Coney Island: the name still resonates with a sense of racy Brooklyn excitement, the echo of beach-front popular entertainment before World War I. Amusing the Million examines the historical context in which Coney Island made its reputation as an amusement park and shows how America's changing social and economic conditions formed the basis of a new mass culture. Exploring it afresh in this way, John Kasson shows Coney Island no longer as the object of nostalgia but as a harbinger of modernity--and the many photographs, lithographs, engravings, and other reproductions with which he amplifies his text support this lively thesis.
The Aldens are visiting the New Jersey shore and enjoying the beach and the boardwalk attractions. A family friend has just bought an amusement pier, and the children are excited to help out. But there are rumors that the rides arenât safe, and someone has stolen a zombie from the haunted house! Can the Boxcar Children find out what's behind all the trouble?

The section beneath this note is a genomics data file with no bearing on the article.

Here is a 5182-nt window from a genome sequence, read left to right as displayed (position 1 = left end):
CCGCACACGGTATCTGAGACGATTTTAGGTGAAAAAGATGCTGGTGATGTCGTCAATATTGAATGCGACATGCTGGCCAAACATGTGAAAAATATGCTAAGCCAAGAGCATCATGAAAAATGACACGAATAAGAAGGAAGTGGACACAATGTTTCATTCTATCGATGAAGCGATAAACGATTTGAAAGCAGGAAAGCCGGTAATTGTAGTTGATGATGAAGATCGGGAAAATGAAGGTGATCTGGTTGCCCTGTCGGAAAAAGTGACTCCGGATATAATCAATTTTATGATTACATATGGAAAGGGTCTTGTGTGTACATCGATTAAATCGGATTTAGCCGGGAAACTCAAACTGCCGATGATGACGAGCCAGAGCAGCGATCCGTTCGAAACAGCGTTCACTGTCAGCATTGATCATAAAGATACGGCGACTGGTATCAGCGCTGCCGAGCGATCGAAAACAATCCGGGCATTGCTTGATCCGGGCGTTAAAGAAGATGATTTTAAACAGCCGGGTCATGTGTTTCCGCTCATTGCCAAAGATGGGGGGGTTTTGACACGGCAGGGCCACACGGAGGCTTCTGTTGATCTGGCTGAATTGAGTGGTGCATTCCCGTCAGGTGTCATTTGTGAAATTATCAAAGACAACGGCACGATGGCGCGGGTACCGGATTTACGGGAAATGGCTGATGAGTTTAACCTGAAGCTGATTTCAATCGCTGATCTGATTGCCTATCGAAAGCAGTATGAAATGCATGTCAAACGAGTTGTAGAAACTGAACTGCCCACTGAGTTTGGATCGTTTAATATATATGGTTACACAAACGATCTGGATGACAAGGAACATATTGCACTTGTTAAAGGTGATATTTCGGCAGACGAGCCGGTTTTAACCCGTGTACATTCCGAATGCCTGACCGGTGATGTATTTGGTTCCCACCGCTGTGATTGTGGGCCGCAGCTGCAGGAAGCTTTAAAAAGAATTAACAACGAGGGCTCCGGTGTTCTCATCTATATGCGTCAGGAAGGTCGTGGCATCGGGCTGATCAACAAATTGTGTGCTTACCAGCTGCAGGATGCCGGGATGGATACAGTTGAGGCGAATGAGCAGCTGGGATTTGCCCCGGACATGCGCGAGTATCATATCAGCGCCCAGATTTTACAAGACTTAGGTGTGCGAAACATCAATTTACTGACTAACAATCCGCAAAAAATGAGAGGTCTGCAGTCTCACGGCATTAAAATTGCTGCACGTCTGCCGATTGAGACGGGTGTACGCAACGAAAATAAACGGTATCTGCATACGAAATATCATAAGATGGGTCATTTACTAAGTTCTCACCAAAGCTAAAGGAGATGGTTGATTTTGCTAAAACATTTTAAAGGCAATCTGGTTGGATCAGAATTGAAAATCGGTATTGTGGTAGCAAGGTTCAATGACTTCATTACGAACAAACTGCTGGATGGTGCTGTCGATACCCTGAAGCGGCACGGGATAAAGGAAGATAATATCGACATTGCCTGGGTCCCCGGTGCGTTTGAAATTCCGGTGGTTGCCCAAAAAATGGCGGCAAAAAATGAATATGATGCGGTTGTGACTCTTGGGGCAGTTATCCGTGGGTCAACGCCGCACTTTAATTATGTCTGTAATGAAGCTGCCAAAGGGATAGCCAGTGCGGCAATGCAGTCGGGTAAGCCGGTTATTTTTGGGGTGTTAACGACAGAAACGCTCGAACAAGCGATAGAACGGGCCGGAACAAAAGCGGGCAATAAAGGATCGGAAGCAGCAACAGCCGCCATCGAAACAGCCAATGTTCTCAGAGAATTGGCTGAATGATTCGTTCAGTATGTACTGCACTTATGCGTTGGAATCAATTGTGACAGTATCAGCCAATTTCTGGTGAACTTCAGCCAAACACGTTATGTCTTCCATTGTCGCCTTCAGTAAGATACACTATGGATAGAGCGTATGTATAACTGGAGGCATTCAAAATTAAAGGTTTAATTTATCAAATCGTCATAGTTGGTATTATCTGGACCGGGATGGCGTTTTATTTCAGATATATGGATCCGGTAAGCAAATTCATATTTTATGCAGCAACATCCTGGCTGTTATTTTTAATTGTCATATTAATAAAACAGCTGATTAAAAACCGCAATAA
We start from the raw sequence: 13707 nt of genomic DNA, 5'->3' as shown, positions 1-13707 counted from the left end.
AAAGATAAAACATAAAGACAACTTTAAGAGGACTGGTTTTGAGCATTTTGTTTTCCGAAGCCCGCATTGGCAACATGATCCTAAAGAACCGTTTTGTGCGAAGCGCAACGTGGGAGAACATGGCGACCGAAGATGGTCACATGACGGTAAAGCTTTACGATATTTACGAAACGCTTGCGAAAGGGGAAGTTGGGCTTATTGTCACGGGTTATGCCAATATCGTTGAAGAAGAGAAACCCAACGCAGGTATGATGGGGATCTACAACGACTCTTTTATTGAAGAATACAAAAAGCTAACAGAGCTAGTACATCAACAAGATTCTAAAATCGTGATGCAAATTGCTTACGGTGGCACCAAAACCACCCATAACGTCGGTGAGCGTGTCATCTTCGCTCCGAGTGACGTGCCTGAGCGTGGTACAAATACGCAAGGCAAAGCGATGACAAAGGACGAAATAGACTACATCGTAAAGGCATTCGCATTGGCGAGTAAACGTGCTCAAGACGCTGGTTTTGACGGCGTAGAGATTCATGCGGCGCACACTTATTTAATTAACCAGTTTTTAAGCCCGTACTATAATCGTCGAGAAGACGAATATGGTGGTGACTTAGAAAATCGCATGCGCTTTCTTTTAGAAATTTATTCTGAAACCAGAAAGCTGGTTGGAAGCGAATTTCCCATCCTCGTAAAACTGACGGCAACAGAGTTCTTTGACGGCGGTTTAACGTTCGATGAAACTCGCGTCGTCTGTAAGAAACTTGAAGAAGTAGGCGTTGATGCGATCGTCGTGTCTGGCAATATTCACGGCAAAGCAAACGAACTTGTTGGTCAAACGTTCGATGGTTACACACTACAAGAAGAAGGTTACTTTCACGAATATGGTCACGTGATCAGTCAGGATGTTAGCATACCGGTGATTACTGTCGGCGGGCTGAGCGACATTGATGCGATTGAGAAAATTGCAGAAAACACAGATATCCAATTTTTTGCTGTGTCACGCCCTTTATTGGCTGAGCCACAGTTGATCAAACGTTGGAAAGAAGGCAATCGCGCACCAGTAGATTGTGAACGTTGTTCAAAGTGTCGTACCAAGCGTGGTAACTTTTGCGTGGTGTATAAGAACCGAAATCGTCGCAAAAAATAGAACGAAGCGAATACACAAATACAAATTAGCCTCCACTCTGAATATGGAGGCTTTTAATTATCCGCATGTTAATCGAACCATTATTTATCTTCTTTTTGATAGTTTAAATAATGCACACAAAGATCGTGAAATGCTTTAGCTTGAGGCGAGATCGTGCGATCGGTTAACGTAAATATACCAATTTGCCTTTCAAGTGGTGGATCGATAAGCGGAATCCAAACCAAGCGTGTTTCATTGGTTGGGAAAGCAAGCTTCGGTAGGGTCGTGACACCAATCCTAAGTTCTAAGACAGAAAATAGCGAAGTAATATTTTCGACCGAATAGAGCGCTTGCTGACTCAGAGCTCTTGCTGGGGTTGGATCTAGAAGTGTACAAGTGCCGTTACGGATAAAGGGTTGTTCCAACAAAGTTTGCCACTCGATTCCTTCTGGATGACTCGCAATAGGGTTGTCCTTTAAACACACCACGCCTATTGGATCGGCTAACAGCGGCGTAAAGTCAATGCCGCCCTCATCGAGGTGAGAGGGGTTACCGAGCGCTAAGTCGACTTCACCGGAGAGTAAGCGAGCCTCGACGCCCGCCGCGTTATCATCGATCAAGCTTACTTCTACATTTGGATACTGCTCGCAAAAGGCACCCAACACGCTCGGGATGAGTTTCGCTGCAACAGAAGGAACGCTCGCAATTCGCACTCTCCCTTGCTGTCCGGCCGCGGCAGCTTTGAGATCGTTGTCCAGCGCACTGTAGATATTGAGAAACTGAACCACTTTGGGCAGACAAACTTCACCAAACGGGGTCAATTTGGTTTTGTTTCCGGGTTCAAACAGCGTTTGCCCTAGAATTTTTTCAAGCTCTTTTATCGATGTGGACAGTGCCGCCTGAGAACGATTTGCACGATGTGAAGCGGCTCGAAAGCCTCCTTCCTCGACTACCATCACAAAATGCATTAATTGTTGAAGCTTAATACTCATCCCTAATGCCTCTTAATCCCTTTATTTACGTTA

Piece together a ride on the rollercoaster or enjoy the view from the Ferris wheel with this 500-piece puzzle from Galison. Cheerful watercolors from artist Michael Storrings thoroughly capture the joy and energy of a summer spent at the amusement park. â¢ Package: 8 x 8 x 1.6 inches â¢ Complete puzzle: 20 x 20 inches â¢ Includes insert with information about the artist and image
In 1968, three businessmen left their jobs at Cedar Point in Sandusky to purchase Geauga Lake Amusement Park. Geauga Lake had been a summertime escape since the 1870s, but by the 1960s it had fallen on hard times. The businessmenâs company, Funtime, Inc., transformed the aging facility into a modern amusement park and established a reputation as an innovative operator in one of the nationâs most competitive amusement park markets. Geauga Lake became the first park with two looping roller coasters and the first to integrate a full-scale water park, Boardwalk Shores. The company broke even more new ground in 1988 when it resurrected a classic roller coaster design to construct Raging Wolf Bobs. Images of America: Geauga Lake: The Funtime Years 1969â1995 captures the parkâs transformation and some of the countless memories that resulted from Funtimeâs 26-year ownership.